LONDON (Reuters) - Prices in British shops last month were 1.4 percent lower than a year earlier, the same rate of decline as in April, continuing their deflationary trend, the British Retail Consortium said on Wednesday.
The BRC said annual food price inflation held steady at April’s record low of 0.7 percent, while the prices of other goods fell by 2.8 percent on the year in May, gathering speed from April’s 2.7 percent decline.
“The high street continues to generate little inflationary pressure,” said Mike Watkins, head of retailer and business insight at Nielsen, which conducted the survey for the BRC.
May’s 1.4 percent drop in prices is only slightly less than the 1.7 percent fall recorded in March, which was the biggest drop since the BRC started collecting data in 2006.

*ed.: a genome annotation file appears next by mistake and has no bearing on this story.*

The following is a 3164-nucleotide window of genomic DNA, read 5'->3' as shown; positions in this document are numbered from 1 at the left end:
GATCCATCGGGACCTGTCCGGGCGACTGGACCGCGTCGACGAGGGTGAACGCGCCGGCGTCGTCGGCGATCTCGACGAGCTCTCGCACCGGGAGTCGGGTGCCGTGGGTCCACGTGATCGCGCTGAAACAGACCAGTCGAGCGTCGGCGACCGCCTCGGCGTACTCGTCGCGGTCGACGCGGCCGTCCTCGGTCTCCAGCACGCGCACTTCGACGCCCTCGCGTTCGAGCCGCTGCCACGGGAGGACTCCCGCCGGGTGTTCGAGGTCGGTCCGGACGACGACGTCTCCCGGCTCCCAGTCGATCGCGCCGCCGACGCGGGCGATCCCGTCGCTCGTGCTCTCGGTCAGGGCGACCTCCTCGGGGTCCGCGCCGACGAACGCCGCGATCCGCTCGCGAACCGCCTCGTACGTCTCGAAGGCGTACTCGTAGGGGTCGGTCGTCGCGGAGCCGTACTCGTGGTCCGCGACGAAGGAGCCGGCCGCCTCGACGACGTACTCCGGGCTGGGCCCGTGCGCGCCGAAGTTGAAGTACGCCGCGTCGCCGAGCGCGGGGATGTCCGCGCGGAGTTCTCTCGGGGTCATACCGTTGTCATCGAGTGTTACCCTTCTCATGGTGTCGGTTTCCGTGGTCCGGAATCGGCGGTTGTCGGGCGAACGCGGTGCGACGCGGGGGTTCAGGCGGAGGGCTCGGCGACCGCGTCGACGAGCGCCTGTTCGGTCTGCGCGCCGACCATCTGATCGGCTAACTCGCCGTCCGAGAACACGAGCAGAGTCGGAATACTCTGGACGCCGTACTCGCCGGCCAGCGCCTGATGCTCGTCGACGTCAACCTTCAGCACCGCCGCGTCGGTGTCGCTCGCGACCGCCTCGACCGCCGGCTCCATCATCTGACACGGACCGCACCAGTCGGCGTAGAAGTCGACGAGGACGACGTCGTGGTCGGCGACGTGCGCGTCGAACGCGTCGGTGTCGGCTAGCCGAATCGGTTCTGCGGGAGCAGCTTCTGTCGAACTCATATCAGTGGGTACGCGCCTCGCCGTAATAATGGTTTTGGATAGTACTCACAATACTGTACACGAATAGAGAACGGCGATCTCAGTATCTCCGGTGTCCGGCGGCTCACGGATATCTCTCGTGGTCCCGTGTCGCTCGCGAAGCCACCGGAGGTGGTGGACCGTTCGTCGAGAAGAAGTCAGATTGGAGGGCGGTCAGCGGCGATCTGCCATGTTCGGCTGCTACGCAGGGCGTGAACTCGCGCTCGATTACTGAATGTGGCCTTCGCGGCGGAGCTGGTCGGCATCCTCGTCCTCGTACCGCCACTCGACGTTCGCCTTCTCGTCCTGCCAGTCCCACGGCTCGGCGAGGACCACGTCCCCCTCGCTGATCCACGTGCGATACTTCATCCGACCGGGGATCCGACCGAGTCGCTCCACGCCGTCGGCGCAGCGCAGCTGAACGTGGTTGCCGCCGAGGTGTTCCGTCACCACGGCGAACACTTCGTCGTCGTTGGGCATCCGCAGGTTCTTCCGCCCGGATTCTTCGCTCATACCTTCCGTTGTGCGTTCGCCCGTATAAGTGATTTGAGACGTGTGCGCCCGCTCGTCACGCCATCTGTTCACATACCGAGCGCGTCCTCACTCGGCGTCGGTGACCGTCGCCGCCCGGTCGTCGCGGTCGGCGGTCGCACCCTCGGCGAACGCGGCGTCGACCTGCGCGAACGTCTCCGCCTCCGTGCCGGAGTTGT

The BRC cited bargains in clothing and footwear and ‘value as a mainstay’ in gardening and DIY to explain the price falls.
The BRC figures show a much lower rate of inflation than the broader consumer price inflation measure targeted by the Bank of England, which include faster-rising costs such as utility bills, entertainment, healthcare and university tuition.
Consumer price inflation rose to 1.8 percent in April, just below the BoE’s 2 percent target.
Nielsen’s Watkins said he expected competitive prices to boost consumer demand over the coming months.
“The outlook for the next three months is for relatively stable shop price inflation. Helped by the increases in consumer confidence since the start of the year, this should encourage shoppers to spend more freely over the summer months,” he added.
Reporting by David Milliken; Editing by Catherine Evans